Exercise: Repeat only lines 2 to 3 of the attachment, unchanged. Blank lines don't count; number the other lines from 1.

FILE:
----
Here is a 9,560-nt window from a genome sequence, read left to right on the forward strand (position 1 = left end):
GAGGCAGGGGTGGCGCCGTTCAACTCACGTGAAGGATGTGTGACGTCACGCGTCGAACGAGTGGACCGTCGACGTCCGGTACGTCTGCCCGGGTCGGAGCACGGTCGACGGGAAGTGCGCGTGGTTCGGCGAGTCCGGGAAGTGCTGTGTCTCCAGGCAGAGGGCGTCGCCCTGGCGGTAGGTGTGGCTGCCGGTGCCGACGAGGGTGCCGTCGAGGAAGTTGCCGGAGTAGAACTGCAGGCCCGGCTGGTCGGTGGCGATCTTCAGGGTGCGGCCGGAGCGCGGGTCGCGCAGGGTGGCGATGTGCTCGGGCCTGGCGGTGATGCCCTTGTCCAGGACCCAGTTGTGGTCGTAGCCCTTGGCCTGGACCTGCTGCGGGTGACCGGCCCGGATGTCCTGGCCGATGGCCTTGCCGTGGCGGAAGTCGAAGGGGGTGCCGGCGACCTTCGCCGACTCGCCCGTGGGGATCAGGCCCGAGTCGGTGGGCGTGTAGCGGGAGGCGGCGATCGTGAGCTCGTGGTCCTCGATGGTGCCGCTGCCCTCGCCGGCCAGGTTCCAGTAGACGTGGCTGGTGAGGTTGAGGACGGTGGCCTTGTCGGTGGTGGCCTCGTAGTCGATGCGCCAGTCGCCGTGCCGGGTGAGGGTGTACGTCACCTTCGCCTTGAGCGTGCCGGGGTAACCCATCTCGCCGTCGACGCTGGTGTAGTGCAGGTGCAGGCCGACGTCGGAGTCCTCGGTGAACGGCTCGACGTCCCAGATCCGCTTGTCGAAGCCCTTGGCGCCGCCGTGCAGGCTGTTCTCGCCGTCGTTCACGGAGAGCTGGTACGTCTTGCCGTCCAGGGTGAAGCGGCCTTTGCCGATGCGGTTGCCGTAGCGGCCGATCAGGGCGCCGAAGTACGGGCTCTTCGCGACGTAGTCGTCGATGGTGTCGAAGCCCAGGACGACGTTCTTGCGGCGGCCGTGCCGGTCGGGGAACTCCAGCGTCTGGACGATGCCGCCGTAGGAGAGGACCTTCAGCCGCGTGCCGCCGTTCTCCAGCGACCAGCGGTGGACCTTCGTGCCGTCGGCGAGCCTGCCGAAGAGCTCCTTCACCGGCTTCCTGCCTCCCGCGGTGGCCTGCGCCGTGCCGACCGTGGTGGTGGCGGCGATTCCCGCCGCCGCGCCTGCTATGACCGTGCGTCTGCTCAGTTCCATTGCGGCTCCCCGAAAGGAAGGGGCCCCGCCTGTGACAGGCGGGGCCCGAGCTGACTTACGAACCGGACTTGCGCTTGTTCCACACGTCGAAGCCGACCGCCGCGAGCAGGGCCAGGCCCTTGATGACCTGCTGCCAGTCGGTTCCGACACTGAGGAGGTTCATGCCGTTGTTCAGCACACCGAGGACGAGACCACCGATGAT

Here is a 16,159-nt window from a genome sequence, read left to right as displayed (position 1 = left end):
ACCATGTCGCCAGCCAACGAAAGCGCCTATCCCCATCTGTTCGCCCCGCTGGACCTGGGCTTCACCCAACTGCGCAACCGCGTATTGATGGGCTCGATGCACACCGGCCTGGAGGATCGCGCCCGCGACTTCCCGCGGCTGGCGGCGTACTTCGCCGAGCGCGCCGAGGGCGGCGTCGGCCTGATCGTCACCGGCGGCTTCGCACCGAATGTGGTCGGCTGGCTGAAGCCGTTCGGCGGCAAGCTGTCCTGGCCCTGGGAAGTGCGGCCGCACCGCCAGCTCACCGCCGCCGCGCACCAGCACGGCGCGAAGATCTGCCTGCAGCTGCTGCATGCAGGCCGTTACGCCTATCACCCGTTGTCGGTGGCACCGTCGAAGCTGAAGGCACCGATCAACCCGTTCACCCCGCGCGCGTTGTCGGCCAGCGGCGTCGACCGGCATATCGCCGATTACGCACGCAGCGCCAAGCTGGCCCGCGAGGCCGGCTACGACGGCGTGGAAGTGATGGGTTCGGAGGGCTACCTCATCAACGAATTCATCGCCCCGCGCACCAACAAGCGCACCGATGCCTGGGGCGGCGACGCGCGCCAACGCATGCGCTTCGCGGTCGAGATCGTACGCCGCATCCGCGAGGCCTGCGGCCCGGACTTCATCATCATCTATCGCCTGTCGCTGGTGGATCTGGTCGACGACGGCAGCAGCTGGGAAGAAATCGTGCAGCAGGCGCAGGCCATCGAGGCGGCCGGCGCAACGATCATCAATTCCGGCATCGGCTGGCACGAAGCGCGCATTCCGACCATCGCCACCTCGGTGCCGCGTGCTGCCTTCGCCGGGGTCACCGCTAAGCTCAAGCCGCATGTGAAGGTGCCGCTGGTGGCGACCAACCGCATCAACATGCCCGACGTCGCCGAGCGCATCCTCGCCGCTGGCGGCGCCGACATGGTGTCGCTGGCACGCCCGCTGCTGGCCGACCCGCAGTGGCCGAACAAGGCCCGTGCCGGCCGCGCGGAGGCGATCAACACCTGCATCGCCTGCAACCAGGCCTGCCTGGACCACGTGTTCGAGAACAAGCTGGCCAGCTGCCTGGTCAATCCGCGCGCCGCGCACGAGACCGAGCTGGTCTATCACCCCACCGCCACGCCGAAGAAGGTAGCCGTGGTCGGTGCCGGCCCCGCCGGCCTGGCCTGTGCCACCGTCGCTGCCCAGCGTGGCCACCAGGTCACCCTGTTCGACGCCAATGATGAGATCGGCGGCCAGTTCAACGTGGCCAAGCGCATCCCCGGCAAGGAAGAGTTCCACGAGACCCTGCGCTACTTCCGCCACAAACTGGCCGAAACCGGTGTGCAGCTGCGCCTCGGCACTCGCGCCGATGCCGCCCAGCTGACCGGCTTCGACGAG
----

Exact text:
GAGGCAGGGGTGGCGCCGTTCAACTCACGTGAAGGATGTGTGACGTCACGCGTCGAACGAGTGGACCGTCGACGTCCGGTACGTCTGCCCGGGTCGGAGCACGGTCGACGGGAAGTGCGCGTGGTTCGGCGAGTCCGGGAAGTGCTGTGTCTCCAGGCAGAGGGCGTCGCCCTGGCGGTAGGTGTGGCTGCCGGTGCCGACGAGGGTGCCGTCGAGGAAGTTGCCGGAGTAGAACTGCAGGCCCGGCTGGTCGGTGGCGATCTTCAGGGTGCGGCCGGAGCGCGGGTCGCGCAGGGTGGCGATGTGCTCGGGCCTGGCGGTGATGCCCTTGTCCAGGACCCAGTTGTGGTCGTAGCCCTTGGCCTGGACCTGCTGCGGGTGACCGGCCCGGATGTCCTGGCCGATGGCCTTGCCGTGGCGGAAGTCGAAGGGGGTGCCGGCGACCTTCGCCGACTCGCCCGTGGGGATCAGGCCCGAGTCGGTGGGCGTGTAGCGGGAGGCGGCGATCGTGAGCTCGTGGTCCTCGATGGTGCCGCTGCCCTCGCCGGCCAGGTTCCAGTAGACGTGGCTGGTGAGGTTGAGGACGGTGGCCTTGTCGGTGGTGGCCTCGTAGTCGATGCGCCAGTCGCCGTGCCGGGTGAGGGTGTACGTCACCTTCGCCTTGAGCGTGCCGGGGTAACCCATCTCGCCGTCGACGCTGGTGTAGTGCAGGTGCAGGCCGACGTCGGAGTCCTCGGTGAACGGCTCGACGTCCCAGATCCGCTTGTCGAAGCCCTTGGCGCCGCCGTGCAGGCTGTTCTCGCCGTCGTTCACGGAGAGCTGGTACGTCTTGCCGTCCAGGGTGAAGCGGCCTTTGCCGATGCGGTTGCCGTAGCGGCCGATCAGGGCGCCGAAGTACGGGCTCTTCGCGACGTAGTCGTCGATGGTGTCGAAGCCCAGGACGACGTTCTTGCGGCGGCCGTGCCGGTCGGGGAACTCCAGCGTCTGGACGATGCCGCCGTAGGAGAGGACCTTCAGCCGCGTGCCGCCGTTCTCCAGCGACCAGCGGTGGACCTTCGTGCCGTCGGCGAGCCTGCCGAAGAGCTCCTTCACCGGCTTCCTGCCTCCCGCGGTGGCCTGCGCCGTGCCGACCGTGGTGGTGGCGGCGATTCCCGCCGCCGCGCCTGCTATGACCGTGCGTCTGCTCAGTTCCATTGCGGCTCCCCGAAAGGAAGGGGCCCCGCCTGTGACAGGCGGGGCCCGAGCTGACTTACGAACCGGACTTGCGCTTGTTCCACACGTCGAAGCCGACCGCCGCGAGCAGGGCCAGGCCCTTGATGACCTGCTGCCAGTCGGTTCCGACACTGAGGAGGTTCATGCCGTTGTTCAGCACACCGAGGACGAGACCACCGATGAT

Here is a 16,159-nt window from a genome sequence, read left to right as displayed (position 1 = left end):